London-based startup OneWeb launches first batch of satellites

OneWeb launches satellites
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The London-based telecommunications startup OneWeb has launched its first 34 satellites into orbit on a single Soyuz rocket from Baikonur, Kazakhstan.

OneWeb is planning to build its own mega-constellation of satellites in the sky to deliver broadband internet globally. In 2019, it launched six spacecraft to prove the technology but in 2020, it plans to send big batches of satellites on an almost monthly basis.

The telecoms firm plans to begin full operation of the network by the end of 2021. OneWeb is currently in competition with several other companies aiming to provide a similar kind of service, including Elon Musk’s SpaceX Starlink constellation.

Earlier this year, the aerospace manufacturer SpaceX launched 60 additional Starlink satellites into orbit via a Falcon 9 rocket. The launch was conducted from Cape Canaveral Air Force Station in Florida.

The new batch of satellites will join the over 100 satellites already deployed by SpaceX in 2019 and is expected to be followed by 23 more launches by the end of 2020, to expand the company’s Starlink constellation to over 1,500 satellites.

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Meanwhile, Amazon chief executive officer (CEO) Jeff Bezos has proposed a system he calls Kuiper.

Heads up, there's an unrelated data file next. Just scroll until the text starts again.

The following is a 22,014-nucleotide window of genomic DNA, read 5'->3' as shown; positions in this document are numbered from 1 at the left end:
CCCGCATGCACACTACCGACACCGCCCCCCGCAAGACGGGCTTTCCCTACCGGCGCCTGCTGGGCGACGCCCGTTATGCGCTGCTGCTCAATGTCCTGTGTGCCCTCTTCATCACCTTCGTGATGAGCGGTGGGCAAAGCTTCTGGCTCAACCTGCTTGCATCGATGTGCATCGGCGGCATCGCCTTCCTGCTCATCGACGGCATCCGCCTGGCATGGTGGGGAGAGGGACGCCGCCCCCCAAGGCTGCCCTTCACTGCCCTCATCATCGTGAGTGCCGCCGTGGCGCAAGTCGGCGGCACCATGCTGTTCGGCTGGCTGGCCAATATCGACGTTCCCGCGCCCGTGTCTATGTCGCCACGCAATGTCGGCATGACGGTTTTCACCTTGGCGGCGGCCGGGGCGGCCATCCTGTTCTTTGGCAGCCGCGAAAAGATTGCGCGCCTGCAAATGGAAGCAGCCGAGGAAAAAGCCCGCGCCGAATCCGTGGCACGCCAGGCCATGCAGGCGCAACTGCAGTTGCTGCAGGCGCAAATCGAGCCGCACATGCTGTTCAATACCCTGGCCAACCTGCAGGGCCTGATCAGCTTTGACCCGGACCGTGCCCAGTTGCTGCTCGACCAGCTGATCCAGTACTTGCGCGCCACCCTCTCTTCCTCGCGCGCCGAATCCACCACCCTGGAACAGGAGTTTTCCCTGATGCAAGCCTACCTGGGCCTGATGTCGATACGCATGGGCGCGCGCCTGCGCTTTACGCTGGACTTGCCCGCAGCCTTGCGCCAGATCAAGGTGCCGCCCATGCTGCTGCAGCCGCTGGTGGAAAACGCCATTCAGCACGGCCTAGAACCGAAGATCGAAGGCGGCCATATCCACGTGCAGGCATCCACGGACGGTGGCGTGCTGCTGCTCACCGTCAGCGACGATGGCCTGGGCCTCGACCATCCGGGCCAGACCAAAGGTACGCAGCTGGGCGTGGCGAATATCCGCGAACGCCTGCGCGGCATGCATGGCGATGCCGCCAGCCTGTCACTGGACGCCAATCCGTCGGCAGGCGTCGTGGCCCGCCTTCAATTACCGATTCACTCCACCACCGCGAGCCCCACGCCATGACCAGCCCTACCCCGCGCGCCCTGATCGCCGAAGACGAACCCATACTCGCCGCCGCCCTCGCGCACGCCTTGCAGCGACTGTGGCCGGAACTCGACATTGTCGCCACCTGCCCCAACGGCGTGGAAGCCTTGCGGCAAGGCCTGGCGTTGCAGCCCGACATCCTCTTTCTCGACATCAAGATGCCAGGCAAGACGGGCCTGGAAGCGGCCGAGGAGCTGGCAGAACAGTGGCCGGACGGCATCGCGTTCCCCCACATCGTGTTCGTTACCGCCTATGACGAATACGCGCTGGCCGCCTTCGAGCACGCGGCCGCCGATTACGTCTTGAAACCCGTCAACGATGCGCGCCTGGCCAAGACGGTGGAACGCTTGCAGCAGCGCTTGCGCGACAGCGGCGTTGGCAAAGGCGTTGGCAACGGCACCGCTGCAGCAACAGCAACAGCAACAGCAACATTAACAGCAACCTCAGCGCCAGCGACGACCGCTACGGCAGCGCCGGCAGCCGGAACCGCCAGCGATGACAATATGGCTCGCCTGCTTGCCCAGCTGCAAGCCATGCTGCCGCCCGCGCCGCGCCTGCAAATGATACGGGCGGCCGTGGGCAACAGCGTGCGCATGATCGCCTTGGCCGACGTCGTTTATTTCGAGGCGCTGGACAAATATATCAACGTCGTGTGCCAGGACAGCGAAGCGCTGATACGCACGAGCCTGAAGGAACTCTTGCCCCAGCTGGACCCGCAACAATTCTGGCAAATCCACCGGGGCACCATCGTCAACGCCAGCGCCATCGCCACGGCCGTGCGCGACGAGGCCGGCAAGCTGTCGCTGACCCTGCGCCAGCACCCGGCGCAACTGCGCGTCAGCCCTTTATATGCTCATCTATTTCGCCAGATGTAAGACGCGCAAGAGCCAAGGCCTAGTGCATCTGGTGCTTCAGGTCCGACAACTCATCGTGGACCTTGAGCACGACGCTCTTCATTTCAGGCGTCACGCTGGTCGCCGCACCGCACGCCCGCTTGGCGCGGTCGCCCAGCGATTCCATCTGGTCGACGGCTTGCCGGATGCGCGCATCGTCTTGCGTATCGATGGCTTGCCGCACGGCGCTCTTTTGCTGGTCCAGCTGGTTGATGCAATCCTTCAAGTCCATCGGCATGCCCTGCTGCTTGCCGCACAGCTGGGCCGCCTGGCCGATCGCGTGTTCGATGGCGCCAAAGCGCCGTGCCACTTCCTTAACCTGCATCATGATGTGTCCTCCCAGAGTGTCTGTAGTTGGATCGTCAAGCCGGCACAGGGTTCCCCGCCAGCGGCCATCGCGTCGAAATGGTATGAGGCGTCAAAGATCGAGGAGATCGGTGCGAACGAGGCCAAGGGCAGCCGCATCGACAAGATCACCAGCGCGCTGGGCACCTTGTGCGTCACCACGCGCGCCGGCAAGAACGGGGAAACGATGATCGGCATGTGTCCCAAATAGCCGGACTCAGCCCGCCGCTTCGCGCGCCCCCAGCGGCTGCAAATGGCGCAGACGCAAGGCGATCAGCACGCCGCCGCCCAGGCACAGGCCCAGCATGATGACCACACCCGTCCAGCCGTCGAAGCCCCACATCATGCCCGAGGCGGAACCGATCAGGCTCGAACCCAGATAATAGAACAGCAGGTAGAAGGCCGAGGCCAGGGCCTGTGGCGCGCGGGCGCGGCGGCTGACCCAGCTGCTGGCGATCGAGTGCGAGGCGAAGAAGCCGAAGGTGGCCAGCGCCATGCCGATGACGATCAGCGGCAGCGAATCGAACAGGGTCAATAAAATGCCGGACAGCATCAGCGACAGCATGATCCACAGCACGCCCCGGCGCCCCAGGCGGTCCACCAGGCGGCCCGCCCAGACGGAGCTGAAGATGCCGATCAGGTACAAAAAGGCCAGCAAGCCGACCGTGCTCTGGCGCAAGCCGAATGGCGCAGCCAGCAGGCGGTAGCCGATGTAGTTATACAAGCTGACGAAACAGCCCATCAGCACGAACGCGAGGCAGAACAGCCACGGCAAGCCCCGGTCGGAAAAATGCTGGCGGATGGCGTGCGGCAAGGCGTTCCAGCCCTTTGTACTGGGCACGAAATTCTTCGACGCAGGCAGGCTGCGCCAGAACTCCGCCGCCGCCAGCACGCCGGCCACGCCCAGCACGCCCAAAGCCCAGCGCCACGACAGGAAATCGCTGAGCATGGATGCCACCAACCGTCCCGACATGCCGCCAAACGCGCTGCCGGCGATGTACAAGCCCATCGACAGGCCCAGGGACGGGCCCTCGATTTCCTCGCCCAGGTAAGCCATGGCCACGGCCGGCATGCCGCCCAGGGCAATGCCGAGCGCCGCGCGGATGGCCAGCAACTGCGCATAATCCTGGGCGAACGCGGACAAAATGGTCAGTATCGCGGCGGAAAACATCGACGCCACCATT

However, OneWeb CEO Adrian Steckel said his start-up has nothing to fear from these “100lb gorillas”. Steckel said: “I think they’re going to do great; we’re going to do great. There’s room for three or four of us. The world is a big place and the appetite for data is insatiable. This won’t be a game of ‘winner takes all’.”

The full network will comprise 648 satellites, 60 of which will be in-orbit spares. The aggressive rollout of satellites was made  possible by high volume manufacturing at a factory set up in Florida by OneWeb and Airbus, who are partners on the the project.

The factory is capable of producing two spacecraft on a daily basis.

Steckel mentioned: “We consider ourselves as an international project, but we navigate in a difficult world where not everybody gets along. And our sense is that the UK’s flag and approach allows us to have dialogue with partners that we otherwise might not have the ability to do.”

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